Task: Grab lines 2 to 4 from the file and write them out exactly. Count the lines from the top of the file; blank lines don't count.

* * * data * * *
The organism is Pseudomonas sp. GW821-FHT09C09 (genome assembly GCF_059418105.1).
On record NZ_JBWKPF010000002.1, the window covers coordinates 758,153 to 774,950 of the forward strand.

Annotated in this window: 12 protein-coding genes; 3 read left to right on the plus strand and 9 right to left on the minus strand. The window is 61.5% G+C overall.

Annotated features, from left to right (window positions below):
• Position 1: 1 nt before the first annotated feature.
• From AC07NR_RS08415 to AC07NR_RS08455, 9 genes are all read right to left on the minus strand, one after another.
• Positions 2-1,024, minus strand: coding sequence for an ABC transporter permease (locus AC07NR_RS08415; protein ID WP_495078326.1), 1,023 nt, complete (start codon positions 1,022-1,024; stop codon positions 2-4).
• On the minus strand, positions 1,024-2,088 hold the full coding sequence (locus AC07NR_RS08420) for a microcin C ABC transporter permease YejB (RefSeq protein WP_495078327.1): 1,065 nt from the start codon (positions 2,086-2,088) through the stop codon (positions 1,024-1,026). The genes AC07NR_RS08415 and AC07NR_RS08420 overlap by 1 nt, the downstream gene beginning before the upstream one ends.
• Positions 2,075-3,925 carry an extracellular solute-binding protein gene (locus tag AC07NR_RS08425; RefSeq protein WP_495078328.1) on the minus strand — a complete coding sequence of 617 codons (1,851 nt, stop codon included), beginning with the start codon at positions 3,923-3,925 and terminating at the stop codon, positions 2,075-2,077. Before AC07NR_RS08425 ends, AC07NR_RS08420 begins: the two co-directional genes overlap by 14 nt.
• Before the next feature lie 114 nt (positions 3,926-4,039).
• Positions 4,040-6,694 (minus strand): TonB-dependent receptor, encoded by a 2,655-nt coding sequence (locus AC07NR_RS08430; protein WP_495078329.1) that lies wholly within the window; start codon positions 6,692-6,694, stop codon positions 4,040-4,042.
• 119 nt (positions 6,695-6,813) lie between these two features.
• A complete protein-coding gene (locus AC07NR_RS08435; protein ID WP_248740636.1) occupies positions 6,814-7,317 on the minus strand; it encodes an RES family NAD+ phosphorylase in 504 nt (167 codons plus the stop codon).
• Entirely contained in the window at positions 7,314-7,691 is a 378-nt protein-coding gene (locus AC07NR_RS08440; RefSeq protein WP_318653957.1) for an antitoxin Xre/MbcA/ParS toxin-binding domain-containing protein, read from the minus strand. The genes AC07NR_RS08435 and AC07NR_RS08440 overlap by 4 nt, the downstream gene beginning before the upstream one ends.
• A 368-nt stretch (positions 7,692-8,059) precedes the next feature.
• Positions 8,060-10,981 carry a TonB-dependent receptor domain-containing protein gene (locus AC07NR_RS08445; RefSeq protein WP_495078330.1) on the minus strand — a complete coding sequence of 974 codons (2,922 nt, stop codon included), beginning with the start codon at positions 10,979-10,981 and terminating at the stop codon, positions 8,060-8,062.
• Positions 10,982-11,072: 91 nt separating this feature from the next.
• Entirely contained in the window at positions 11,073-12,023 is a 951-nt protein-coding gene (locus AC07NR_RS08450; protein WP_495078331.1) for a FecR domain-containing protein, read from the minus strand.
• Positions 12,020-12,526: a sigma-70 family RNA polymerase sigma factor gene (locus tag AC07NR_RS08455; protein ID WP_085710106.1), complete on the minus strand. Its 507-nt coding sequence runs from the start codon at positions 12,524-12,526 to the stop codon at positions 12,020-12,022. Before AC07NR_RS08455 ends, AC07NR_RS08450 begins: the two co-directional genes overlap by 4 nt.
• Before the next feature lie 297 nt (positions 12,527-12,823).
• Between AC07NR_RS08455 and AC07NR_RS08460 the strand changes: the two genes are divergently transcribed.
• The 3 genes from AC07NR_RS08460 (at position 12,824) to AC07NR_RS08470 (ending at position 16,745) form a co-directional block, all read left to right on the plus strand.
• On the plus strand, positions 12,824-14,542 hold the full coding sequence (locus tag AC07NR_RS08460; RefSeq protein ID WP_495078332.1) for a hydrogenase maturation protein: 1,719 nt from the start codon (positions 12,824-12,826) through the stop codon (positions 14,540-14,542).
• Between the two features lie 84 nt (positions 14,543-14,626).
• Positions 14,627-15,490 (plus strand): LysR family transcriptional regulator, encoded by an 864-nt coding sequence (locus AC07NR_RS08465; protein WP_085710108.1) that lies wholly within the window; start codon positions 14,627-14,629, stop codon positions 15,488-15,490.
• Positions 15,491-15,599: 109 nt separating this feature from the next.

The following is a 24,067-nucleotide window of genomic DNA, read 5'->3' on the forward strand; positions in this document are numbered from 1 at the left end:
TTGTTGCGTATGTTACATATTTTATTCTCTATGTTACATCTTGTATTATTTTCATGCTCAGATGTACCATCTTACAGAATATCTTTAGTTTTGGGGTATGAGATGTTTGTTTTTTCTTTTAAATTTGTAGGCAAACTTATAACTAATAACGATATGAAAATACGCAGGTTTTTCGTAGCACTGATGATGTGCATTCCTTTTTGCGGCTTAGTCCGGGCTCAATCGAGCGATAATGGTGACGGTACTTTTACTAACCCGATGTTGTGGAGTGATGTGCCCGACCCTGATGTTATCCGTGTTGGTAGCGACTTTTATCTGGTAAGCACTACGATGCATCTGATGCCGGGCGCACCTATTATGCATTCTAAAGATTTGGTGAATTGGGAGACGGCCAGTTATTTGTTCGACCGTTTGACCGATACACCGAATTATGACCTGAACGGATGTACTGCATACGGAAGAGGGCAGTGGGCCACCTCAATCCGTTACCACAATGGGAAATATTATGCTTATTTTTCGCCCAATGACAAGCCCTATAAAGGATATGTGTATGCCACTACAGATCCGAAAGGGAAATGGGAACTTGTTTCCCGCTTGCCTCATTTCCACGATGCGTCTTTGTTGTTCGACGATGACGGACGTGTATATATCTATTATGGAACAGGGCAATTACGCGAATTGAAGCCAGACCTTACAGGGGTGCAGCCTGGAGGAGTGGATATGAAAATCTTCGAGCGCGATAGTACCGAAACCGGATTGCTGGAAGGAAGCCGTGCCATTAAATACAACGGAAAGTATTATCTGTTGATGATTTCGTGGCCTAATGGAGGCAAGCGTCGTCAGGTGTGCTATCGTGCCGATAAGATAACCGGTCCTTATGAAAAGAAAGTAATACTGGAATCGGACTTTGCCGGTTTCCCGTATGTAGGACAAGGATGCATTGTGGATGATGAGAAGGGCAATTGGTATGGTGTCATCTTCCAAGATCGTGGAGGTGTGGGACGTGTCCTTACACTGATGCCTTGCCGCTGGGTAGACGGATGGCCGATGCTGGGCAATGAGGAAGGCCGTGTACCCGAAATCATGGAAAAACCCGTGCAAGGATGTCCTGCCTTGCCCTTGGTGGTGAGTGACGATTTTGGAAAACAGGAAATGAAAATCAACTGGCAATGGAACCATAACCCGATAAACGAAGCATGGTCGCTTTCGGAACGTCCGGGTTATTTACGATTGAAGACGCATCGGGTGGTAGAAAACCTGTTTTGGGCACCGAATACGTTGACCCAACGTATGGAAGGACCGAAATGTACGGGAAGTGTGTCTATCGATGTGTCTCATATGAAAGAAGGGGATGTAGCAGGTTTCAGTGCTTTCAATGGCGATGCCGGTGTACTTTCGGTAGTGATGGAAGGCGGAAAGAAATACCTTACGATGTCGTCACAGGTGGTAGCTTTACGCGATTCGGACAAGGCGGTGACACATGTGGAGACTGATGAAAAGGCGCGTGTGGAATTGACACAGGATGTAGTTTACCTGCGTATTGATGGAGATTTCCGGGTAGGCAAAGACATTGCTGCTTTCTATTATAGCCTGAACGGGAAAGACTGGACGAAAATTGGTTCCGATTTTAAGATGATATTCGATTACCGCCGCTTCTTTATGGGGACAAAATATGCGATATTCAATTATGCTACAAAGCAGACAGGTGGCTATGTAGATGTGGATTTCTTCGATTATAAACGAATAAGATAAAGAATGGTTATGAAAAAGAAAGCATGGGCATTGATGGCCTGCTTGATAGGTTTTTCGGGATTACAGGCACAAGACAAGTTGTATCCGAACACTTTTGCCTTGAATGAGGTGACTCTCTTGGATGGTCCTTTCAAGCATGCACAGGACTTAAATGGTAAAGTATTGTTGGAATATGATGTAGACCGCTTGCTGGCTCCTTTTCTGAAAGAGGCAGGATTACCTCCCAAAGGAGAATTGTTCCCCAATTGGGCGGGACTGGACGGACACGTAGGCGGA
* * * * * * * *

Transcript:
On record NZ_JBWKPF010000002.1, the window covers coordinates 758,153 to 774,950 of the forward strand.

Annotated in this window: 12 protein-coding genes; 3 read left to right on the plus strand and 9 right to left on the minus strand. The window is 61.5% G+C overall.

Annotated features, from left to right (window positions below):